No. 1447 - Longford - St Monica's Convent School (1903 - c.1922)

This article is one of a series about buildings associated with Tasmania’s historical churches.These buildings include Sunday schools, parish halls, convents, schools and residences of the clergy. Ancillary buildings are often overlooked and rarely feature in published histories. My aim is to create a simple record of these buildings, including of those that no longer exist.

St Monica’s Convent School at Longford is one of eleven convent schools established by the Sisters of the Presentation of the Blessed Virgin Mary, better known as the Presentation Sisters. The Presentation Sisters arrived in Hobart in 1866 to establish schools to teach impoverished children. After establishing St Mary’s College in Hobart, and a ‘poor school’ St Columba’s, on the same site, the Sisters soon opened schools in Launceston, Bellerive, Lindisfarne, Queenstown, Beaconsfield, George Town, Karoola, Lilydale and Longford. They also took over an already established school at New Norfolk.

Plans to open a convent school at Longford came to fruition in 1902. In July a tender for the construction of a school on Goderich Street was advertised by Alexander North, a prominent Launceston architect. The building was completed in late November and a description of it was published in Launceston’s Daily Telegraph:

“Messrs. Thomas and Waugh, the contractors for the Convent school building, have now completed the work. The building is of gothic design, with bold crosses on each gable. It contains six rooms, with the addition of the school room, which is 50ft x 22ft, having a principal roof lined with hardwood, as also is also dadoing, the whole of the interior being varnished. It also has a platform 10ft x 22ft, which will be useful for entertainments of any description. The work has been passed by Mr North (the architect), who expressed himself as thoroughly satisfied with the efficient manner in which, the contractors carried out the work…The grounds have been neatly fenced, and all the necessary out houses erected….”.

The school was officially opened on Sunday 1 February 1903. The opening ceremony was described in some detail by both the Daily Telegraph and Launceston Examiner:

“The ceremony in connection with the opening of St. Monica's Convent at Longford was performed yesterday by the Archbishop of Hobart, assisted by the Revs. Monsignor Beechinor and Fathers McKernan an'd O'Mahony. Notwithstanding the intense heat that prevailed - over 96 degrees in the shade - there was a large attendance, many of those present having come a considerable distance to witness the ceremony”.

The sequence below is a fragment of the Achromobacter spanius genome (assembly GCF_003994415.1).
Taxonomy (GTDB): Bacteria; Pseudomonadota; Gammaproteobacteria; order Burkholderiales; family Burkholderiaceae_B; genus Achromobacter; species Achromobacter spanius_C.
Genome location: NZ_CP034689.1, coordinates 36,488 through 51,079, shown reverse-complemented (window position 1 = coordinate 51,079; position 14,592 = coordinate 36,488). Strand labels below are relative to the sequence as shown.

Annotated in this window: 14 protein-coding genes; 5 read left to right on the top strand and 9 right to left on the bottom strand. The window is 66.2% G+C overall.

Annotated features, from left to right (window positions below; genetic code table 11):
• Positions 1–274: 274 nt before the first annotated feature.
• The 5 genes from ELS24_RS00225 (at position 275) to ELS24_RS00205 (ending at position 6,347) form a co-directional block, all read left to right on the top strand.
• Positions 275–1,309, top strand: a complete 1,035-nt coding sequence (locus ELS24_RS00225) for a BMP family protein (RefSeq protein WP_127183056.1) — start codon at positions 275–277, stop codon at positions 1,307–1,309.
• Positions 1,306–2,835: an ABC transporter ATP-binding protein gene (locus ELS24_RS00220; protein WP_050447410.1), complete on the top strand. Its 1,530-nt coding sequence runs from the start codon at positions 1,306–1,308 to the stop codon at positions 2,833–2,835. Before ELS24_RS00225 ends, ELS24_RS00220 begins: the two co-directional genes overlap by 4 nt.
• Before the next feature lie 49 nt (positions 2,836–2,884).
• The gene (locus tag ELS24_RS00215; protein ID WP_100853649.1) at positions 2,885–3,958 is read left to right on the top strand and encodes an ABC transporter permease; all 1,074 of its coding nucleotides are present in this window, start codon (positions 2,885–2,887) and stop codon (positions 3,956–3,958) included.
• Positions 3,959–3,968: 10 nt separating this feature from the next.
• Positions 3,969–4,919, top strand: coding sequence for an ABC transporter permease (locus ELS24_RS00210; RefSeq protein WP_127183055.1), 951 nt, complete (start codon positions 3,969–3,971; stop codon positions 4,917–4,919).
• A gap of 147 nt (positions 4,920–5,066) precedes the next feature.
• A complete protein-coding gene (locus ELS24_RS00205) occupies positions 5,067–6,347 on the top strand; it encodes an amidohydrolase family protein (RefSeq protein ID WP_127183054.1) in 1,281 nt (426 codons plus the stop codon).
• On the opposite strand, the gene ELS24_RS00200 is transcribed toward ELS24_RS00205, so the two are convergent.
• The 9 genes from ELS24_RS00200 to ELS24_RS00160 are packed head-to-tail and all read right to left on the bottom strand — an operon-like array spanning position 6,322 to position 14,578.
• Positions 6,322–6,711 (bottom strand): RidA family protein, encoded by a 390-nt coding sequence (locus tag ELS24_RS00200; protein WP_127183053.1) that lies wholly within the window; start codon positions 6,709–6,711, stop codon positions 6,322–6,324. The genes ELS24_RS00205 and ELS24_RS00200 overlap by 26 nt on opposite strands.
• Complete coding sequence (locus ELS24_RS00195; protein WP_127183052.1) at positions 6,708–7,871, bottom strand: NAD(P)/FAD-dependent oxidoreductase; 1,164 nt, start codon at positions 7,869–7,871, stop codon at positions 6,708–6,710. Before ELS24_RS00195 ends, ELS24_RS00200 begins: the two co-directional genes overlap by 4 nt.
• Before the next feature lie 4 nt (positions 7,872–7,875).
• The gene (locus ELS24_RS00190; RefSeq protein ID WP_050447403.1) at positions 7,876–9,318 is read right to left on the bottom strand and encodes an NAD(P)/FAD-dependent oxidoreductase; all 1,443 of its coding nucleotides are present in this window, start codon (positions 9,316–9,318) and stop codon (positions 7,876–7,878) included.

“A special train left Launceston in the morning, conveying a large number of visitors to Longford. Solemn high mass was celebrated in the church at 11 o’clock… At half-past 2 o'clock a procession, led by the Longford Brass Band, and comprising the Archbishop, the clergy, and school children, proceeded from the church to the convent, which was formally blessed by Dr. Murphy, who also inducted the nuns.  A public meeting was subsequently held in the large schoolroom, which is a credit to the Catholic community of the town and district….”.

Reports of the school’s activities were published regularly in the local press over the next two decades. Music tuition was a strong feature of the convent and an annual concert was held in Longford’s Foresters’ Hall, which then belonged to the fraternal ‘Ancient Order of Foresters’ (it is now Longford Town Hall). Foresters’ Hall was also used as a venue for the convent’s annual fundraising ball and fair.

The date of the school’s closure is not known but reports of its activities cease after 1922. The building was sold by the Catholic church in the 1990s and the property was converted into a house. The original schoolroom has survived and a photograph of the interior is reproduced below.


St Monica's Convent and School at Longford. Photo: realestate.com

The old schoolroom at St Monica's Convent. photo: realestate.com

Foresters Hall at longford where the convent's annual concerts and fundraising events were held. Photo: Libraries Tasmania - Item No. LPIC 147-4-265

St Augustine's Catholic Church is situated close to the former convent. (my photo)

Tender for the construction of the convent and school - July 1902

The former convent and school in 2023 (Google Street-view)


Sources:

The North Western Advocate and the Emu Bay Times, Tuesday 8 July 1902, page 3
Daily Telegraph, Friday 28 November 1902, page 4
Daily Telegraph, Monday 2 February 1903, page 5
Examiner, Monday 2 February 1903, page 6

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